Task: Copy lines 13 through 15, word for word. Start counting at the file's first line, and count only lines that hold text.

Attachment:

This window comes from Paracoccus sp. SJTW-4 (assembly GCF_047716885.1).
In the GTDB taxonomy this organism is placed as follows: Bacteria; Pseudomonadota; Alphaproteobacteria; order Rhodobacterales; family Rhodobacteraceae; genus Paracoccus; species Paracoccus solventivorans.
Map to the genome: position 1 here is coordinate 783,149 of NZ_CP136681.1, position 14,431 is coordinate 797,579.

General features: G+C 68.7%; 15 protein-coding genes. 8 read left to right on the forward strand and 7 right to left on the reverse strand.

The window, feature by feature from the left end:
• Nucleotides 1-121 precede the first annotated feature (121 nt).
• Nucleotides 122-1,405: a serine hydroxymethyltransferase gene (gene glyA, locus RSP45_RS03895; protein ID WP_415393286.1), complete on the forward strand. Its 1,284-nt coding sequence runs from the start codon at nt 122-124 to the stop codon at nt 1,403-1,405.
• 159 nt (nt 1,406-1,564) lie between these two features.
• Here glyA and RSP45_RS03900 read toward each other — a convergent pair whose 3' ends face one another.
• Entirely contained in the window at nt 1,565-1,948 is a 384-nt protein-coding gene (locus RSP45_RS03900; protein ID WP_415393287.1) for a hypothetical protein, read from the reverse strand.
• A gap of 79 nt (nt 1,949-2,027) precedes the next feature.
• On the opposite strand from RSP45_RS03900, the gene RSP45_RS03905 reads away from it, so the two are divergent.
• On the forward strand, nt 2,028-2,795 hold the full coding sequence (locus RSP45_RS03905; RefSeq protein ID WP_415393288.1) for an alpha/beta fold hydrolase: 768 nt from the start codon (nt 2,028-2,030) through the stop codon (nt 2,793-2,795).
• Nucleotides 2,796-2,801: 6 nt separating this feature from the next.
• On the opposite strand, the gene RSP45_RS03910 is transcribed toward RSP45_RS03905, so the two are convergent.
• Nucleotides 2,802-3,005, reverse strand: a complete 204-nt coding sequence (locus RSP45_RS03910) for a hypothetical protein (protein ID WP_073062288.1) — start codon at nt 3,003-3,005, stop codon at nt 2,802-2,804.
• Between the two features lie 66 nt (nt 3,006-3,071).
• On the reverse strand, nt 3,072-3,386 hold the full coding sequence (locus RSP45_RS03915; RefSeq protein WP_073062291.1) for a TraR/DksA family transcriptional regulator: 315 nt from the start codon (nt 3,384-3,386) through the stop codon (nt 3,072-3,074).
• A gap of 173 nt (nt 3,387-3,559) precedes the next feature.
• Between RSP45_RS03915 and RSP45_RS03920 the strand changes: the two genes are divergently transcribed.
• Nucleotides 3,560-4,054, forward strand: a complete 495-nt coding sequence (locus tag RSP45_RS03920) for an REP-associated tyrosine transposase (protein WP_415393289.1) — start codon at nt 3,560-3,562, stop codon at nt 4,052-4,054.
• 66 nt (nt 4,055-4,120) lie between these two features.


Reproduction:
• On the forward strand, nt 2,028-2,795 hold the full coding sequence (locus RSP45_RS03905; RefSeq protein ID WP_415393288.1) for an alpha/beta fold hydrolase: 768 nt from the start codon (nt 2,028-2,030) through the stop codon (nt 2,793-2,795).
• Nucleotides 2,796-2,801: 6 nt separating this feature from the next.
• On the opposite strand, the gene RSP45_RS03910 is transcribed toward RSP45_RS03905, so the two are convergent.